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What is Nominal Value of a Bond?
The nominal value of a bond is its value at maturity. A US Treasury bond, for example, comes in denominations of multiples of $ 1,000. The nominal value appears in the same bond (hence the alternative term “nominal value”). But bonds will have a market value equal to its nominal value only in the date of expiration.
The market value of the bond, even at the time of issuance, is equal to its price in the open market. This value depends on several different economic and market conditions.
An investor can buy a 10 Year US Treasury bond at auction. The US government regularly conducts auctions of government debts like Treasury bond (T-Bond), Treasury notes and Treasury Debt Bonds. These are all bonds for historical reasons. The Government refers to a bond of 10 years as “promissory note”.
Investors refer to all of them collectively as “Treasury bonds”. An investor can buy a 10 year treasury bond in one of these auctions. The 10-year bond with a value of US $ 10,000 will have a value at maturity of $ 10,000, which is its nominal value. The bonus comes with an interest rate of say 3.25 percent. This means that every year the government will pay the bond holder 3.25 percent of its nominal value. In this case the annual interest payment will be equal to $ 325.
Factors affecting the Price of Bonds
The following are some of the factors that affect the price of bonds
1. The price of a bond is based on demand
The actual price that the investor will pay for a Treasury bond at the time of issuance depends on the demand of investors. In early 2010, investors, particularly the government of China, became uncomfortable with the increasing debt of USA. The demand for 10-year bonds became weakened. The auction price for the benchmark 10-year US $ 10,000 issued on February 16, 2010, equaled 99.442944 percent of its nominal value, or $ 9,944.29. The interest rate equaled 3.625 percent.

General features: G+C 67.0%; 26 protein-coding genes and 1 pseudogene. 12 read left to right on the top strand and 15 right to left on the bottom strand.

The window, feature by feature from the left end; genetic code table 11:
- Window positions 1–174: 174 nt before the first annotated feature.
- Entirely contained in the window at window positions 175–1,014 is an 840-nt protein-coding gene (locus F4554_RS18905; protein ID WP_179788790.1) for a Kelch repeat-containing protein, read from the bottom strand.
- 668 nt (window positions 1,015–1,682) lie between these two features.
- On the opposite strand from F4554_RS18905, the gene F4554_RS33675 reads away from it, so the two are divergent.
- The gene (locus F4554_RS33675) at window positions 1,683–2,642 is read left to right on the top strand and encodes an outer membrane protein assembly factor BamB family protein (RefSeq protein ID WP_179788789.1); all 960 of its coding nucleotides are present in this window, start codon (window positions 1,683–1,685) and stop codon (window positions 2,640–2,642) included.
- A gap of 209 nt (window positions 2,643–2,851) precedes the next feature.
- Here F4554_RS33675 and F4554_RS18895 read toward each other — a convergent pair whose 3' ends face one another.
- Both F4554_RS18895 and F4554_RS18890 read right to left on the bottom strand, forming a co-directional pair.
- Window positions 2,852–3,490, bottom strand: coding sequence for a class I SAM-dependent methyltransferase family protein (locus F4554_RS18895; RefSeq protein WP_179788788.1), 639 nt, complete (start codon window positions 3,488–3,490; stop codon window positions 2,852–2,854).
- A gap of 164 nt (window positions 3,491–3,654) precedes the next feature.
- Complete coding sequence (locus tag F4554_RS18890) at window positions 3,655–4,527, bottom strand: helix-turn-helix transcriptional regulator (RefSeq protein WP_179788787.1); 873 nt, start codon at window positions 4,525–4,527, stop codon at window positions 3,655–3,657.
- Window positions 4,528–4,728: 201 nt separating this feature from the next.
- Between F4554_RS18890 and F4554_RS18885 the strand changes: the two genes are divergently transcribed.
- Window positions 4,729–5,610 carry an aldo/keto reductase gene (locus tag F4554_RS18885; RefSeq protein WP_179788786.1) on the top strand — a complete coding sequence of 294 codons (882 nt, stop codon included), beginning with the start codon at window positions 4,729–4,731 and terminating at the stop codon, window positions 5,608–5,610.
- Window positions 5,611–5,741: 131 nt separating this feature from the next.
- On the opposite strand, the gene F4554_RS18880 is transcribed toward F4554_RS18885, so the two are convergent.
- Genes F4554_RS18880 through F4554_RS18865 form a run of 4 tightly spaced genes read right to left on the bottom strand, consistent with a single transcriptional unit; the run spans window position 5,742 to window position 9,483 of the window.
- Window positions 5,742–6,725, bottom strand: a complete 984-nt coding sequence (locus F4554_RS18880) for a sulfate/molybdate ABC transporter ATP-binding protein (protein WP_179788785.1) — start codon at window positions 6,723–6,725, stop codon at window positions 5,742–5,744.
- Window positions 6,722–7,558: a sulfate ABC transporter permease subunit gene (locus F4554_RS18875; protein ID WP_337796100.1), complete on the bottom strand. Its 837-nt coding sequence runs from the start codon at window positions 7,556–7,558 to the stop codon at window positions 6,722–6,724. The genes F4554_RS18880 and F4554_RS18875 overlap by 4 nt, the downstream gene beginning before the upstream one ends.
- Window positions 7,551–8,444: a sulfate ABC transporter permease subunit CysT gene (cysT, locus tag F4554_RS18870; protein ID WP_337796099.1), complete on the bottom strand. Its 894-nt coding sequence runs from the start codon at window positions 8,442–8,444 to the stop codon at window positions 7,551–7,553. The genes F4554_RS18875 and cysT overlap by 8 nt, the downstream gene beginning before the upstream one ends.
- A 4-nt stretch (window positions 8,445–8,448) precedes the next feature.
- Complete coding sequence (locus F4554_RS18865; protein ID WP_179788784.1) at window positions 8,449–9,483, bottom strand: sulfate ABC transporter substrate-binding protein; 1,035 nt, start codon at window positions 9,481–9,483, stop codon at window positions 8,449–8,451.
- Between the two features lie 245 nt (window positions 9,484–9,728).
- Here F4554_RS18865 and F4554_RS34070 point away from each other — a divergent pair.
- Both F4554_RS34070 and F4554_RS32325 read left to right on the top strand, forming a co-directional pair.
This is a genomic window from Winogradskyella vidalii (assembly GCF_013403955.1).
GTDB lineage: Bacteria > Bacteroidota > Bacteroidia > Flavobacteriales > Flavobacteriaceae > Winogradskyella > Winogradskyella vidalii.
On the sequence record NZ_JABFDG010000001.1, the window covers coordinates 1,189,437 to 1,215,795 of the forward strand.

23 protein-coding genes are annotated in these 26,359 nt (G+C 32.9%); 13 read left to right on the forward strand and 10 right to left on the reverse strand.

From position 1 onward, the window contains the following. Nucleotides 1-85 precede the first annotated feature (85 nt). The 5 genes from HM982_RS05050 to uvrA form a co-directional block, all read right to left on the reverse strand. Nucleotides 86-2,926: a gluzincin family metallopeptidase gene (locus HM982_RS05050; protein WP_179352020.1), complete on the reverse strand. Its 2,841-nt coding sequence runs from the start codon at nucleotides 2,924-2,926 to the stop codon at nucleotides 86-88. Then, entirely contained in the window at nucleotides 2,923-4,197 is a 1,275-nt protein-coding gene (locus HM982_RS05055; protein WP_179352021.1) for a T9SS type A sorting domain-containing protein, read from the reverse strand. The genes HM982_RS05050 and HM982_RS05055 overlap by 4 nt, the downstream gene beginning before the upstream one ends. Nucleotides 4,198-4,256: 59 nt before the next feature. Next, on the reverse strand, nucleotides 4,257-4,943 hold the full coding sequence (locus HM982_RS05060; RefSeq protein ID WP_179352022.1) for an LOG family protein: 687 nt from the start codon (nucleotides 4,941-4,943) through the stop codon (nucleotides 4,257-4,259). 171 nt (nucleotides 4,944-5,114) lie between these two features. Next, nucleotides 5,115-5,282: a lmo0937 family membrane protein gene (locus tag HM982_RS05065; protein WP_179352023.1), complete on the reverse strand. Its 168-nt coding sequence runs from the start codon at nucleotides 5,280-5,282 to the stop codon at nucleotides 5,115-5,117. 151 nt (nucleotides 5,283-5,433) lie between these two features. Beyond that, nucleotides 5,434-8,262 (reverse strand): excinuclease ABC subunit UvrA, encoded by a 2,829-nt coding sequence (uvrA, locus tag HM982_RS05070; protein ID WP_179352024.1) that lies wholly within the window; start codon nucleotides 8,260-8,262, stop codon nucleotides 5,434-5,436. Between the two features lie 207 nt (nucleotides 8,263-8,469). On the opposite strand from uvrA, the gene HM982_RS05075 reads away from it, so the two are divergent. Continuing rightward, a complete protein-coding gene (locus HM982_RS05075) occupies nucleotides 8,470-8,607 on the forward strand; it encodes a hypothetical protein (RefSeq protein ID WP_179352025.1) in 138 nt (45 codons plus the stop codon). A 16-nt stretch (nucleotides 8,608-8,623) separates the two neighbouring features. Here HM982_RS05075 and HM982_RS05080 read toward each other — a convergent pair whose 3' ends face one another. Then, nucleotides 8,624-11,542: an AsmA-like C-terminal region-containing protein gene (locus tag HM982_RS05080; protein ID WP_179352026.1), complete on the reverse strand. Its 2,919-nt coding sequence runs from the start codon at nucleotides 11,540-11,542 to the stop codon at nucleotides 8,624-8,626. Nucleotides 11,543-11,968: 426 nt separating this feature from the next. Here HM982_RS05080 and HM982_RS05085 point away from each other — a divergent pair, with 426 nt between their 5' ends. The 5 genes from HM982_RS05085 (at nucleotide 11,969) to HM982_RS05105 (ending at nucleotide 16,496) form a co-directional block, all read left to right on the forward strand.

2. External events influence the value of the bond:
During the early May of 2010 in Europe a dreadful debt crisis had begun. Investors fled to overseas markets to seek the relative safety of US government debt. The benchmark 10-year US $ 10,000, auctioned on May 17, 2010, was sold for 99.5987 percent of its nominal value, or $ 9959.87, US $ 15.78 more than the bond auction in February. More interestingly, the interest rate on the bond May equaled only 3.5%, a fall of one eighth of February’s rate. The events in Europe increased the demand for bond of June. As a result, the US government could only sell the bond with a lower interest compared to the previous one.
3. Inflation and interest rates affect price of bond
Inflation and deflation also affect interest rates offered by the Treasury. In 1965 the average inflation rate of US was around 1.5 percent. The 1 year treasuries bond auctioned in 1965 averaged about 4 percent. In 1974 the US had experienced a period of high inflation. The average inflation rate was around 11 percent. The rates of tender for 1 year treasury bonds in 1974 were on average at 8 percent. In times of higher inflation, investors always demand for higher returns.
4. Inflation rates affect market value of bonds
As inflation increases, interest rates of treasury bonds auctioned also rise. The values of the treasury market decreases with lower interest rates, since they offer comparatively lower yields. On the contrary, if inflation decreases, interest rates of treasury bonds decrease. This raises the value of treasury bond with higher interest rates. This volatility increases during the bond period and decreases as their expiry dates approach.